The plot – in the loosest of terms, because the movie really has a very thin structure to its name – is about a group of people known as Infinites, who have the ability to remember their past incarnations, and over centuries have dedicated themselves to protecting humanity. However, a sect of Nihilists have broken off from the main Believers, wanting instead to destroy the world so that they will have nothing left to be reborn as, using something known as the Egg to wipe out all living things. The Believers’ only hope is in a guy named Evan (Mark Wahlberg), who is really the latest incarnation of their hero Treadway, and is now being targeted by the Nihilists’ leader Bathurst (Chiwetel Ejiofor) who will stop at nothing to find the Egg first – which, unless Evan can access his vast memories of lives once lived, is a very likely possibility.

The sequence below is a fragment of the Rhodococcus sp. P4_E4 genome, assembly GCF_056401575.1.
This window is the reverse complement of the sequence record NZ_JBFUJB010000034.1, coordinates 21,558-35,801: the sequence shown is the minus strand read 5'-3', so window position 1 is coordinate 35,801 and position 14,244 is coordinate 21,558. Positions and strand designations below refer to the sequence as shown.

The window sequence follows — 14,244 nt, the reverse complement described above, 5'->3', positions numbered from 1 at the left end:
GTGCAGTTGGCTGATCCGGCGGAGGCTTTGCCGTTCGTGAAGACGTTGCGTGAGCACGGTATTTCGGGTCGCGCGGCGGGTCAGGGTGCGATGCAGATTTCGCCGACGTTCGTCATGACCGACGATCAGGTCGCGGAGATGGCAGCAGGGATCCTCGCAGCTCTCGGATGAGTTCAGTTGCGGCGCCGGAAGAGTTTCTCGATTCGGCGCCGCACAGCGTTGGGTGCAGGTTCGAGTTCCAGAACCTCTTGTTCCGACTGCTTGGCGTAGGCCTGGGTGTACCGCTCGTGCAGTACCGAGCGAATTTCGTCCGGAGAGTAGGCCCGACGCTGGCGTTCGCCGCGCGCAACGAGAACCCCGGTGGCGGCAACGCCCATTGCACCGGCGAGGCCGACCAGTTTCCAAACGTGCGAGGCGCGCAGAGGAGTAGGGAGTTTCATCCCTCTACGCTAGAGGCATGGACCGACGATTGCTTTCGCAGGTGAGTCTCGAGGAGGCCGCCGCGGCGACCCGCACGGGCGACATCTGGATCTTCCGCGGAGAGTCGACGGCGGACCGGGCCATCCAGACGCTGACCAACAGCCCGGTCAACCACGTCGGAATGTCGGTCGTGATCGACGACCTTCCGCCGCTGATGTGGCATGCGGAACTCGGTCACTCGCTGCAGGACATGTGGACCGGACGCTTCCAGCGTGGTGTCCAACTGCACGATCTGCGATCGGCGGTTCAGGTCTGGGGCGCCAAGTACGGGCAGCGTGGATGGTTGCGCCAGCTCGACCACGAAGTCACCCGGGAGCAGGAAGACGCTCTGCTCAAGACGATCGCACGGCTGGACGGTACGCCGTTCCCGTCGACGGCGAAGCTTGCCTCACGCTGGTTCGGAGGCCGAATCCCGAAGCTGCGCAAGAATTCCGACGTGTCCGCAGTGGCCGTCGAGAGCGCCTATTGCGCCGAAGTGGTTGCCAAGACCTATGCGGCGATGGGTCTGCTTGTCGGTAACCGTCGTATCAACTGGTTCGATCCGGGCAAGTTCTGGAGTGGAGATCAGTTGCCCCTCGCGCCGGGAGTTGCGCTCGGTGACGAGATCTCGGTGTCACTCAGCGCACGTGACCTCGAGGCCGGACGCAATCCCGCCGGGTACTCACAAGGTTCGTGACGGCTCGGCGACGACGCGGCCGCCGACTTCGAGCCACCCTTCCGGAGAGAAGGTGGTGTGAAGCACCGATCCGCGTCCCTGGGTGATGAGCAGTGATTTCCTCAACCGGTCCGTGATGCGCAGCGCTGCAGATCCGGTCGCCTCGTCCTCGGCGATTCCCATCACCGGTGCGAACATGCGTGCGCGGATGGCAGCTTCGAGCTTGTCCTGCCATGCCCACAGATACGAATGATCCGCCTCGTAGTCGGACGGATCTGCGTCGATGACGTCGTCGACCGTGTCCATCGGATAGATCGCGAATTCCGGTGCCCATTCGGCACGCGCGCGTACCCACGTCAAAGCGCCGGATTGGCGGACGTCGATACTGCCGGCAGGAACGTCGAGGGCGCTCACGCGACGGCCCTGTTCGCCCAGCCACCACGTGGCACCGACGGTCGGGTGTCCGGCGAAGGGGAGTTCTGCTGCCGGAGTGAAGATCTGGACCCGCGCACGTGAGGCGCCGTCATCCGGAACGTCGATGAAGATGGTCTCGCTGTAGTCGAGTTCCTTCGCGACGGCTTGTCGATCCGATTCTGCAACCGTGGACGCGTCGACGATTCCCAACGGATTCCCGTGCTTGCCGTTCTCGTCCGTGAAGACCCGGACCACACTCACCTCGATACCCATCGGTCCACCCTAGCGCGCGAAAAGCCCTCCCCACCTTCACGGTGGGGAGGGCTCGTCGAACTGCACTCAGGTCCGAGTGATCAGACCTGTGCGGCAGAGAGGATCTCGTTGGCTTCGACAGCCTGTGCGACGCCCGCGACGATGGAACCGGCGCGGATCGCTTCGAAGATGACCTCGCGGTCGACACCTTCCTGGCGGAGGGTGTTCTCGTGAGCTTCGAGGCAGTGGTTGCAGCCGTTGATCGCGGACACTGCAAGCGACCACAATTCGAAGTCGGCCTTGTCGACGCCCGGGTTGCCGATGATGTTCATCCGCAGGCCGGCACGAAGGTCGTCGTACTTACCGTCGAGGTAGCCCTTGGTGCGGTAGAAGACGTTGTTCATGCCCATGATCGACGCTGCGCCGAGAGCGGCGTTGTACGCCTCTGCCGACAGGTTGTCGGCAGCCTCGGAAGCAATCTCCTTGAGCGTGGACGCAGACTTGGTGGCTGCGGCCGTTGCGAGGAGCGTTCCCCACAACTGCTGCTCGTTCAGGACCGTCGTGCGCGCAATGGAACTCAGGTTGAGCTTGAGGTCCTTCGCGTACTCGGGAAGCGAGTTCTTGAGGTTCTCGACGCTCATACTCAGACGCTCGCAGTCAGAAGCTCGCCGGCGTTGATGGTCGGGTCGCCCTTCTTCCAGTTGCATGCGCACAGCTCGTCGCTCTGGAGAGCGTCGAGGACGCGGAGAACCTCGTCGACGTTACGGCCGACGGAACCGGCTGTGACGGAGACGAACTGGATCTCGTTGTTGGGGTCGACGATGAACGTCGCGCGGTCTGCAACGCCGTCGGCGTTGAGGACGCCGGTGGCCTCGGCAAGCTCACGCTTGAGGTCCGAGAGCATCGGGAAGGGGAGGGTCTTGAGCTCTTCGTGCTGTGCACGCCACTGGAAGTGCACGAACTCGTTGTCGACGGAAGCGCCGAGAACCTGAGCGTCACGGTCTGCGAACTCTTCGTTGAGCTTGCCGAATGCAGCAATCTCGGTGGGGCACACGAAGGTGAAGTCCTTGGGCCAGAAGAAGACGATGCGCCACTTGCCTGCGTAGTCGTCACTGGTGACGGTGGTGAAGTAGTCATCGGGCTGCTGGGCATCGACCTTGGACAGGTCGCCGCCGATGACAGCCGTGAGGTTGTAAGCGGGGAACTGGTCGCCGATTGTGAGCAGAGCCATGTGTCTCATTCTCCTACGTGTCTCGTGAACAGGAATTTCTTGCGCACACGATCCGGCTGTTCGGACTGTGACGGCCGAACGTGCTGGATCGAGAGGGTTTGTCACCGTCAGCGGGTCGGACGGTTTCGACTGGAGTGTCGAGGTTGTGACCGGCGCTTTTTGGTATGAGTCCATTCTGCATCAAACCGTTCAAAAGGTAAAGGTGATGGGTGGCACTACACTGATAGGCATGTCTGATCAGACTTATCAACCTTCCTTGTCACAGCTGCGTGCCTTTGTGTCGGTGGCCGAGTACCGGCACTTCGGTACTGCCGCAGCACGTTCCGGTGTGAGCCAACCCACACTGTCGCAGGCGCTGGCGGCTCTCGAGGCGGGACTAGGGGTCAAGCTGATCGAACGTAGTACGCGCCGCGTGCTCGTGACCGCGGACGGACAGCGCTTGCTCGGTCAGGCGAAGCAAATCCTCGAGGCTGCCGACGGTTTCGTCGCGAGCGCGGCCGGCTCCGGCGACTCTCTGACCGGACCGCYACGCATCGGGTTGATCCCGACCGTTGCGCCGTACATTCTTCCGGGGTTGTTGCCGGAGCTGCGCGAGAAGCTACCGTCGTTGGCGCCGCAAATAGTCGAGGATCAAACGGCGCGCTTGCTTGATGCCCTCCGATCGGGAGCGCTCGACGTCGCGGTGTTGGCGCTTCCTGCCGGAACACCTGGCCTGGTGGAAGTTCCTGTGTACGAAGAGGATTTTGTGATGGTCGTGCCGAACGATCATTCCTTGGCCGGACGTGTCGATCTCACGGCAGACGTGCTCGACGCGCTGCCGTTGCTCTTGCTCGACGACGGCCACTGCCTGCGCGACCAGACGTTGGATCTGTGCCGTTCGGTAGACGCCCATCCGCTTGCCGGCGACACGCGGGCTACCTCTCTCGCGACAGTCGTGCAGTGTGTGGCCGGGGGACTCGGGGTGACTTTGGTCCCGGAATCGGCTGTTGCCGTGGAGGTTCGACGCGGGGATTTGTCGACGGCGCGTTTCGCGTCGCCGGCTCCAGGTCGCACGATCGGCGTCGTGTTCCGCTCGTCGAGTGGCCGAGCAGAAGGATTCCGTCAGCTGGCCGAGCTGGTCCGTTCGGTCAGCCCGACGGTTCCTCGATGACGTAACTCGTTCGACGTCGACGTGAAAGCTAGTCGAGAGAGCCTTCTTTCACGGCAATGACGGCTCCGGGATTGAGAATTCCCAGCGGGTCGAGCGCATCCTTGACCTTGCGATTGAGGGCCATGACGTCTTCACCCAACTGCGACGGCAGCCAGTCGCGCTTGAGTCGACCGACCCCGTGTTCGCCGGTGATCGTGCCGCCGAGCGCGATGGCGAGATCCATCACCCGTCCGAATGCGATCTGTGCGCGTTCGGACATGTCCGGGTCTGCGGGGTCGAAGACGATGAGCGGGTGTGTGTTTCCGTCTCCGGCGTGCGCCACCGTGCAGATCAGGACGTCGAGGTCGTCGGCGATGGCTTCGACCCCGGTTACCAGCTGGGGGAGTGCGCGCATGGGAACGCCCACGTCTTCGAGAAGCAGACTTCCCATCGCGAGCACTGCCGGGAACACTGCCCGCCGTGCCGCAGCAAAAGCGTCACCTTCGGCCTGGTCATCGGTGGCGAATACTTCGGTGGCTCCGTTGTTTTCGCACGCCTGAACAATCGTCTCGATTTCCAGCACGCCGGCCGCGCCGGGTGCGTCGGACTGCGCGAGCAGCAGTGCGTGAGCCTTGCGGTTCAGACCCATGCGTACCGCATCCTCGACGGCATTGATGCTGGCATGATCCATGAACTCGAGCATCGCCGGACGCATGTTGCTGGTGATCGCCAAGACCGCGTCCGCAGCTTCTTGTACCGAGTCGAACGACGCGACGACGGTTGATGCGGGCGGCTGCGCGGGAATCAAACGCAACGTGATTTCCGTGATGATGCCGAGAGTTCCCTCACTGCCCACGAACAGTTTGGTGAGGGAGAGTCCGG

The thing about Infinite is that you can certainly see where a movie like this could work; with its themes of reincarnation, a narrative spanning hundreds of years, and taking place in numerous international locations, there is plenty of space for all of this to be morphed into a thoughtful, interesting and entertaining sci-fi epic. What we get, though, is an incredibly generic modern-day action movie with no thought or artistic merit put into it whatsoever, where endless exposition replaces any sense of character, set-pieces are marred by pretty poor CGI, and scenes are loosely stitched together by rapid-fire editing which threatens to discombobulate the viewer into submission. By the climax, you will still have absolutely no idea what the movie is supposed to be about, nor why you should care about any of it, because the movie does such a poor job of setting up its world and its lifeless characters that you even begin to understand the villain’s plot to destroy everything, since there doesn’t seem to be much to this place to begin with.